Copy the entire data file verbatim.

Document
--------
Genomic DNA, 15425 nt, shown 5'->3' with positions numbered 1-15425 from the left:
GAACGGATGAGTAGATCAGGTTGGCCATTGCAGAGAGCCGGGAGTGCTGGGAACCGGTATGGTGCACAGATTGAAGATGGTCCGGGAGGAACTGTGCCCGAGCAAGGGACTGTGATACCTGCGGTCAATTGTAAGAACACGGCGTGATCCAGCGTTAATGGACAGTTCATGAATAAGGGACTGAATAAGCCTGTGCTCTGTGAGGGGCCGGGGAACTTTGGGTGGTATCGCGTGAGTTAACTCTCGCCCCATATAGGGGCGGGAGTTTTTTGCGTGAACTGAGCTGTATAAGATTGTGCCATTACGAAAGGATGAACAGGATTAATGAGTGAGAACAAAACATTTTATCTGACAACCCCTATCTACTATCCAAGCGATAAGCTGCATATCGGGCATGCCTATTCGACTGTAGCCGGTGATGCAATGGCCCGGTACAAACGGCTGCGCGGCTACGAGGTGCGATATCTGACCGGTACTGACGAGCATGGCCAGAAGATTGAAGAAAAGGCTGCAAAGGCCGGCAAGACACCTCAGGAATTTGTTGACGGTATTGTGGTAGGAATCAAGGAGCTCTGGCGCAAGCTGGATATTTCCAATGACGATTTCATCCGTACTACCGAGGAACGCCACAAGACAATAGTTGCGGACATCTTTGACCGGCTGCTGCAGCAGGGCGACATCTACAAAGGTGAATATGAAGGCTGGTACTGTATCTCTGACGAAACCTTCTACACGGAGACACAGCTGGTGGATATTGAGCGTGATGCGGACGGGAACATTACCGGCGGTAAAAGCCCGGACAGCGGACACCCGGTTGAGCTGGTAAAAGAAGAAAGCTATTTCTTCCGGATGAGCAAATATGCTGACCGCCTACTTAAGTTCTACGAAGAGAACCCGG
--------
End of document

Genomic DNA, 15425 nt, shown 5'->3' with positions numbered 1-15425 from the left:
GAACGGATGAGTAGATCAGGTTGGCCATTGCAGAGAGCCGGGAGTGCTGGGAACCGGTATGGTGCACAGATTGAAGATGGTCCGGGAGGAACTGTGCCCGAGCAAGGGACTGTGATACCTGCGGTCAATTGTAAGAACACGGCGTGATCCAGCGTTAATGGACAGTTCATGAATAAGGGACTGAATAAGCCTGTGCTCTGTGAGGGGCCGGGGAACTTTGGGTGGTATCGCGTGAGTTAACTCTCGCCCCATATAGGGGCGGGAGTTTTTTGCGTGAACTGAGCTGTATAAGATTGTGCCATTACGAAAGGATGAACAGGATTAATGAGTGAGAACAAAACATTTTATCTGACAACCCCTATCTACTATCCAAGCGATAAGCTGCATATCGGGCATGCCTATTCGACTGTAGCCGGTGATGCAATGGCCCGGTACAAACGGCTGCGCGGCTACGAGGTGCGATATCTGACCGGTACTGACGAGCATGGCCAGAAGATTGAAGAAAAGGCTGCAAAGGCCGGCAAGACACCTCAGGAATTTGTTGACGGTATTGTGGTAGGAATCAAGGAGCTCTGGCGCAAGCTGGATATTTCCAATGACGATTTCATCCGTACTACCGAGGAACGCCACAAGACAATAGTTGCGGACATCTTTGACCGGCTGCTGCAGCAGGGCGACATCTACAAAGGTGAATATGAAGGCTGGTACTGTATCTCTGACGAAACCTTCTACACGGAGACACAGCTGGTGGATATTGAGCGTGATGCGGACGGGAACATTACCGGCGGTAAAAGCCCGGACAGCGGACACCCGGTTGAGCTGGTAAAAGAAGAAAGCTATTTCTTCCGGATGAGCAAATATGCTGACCGCCTACTTAAGTTCTACGAAGAGAACCCGG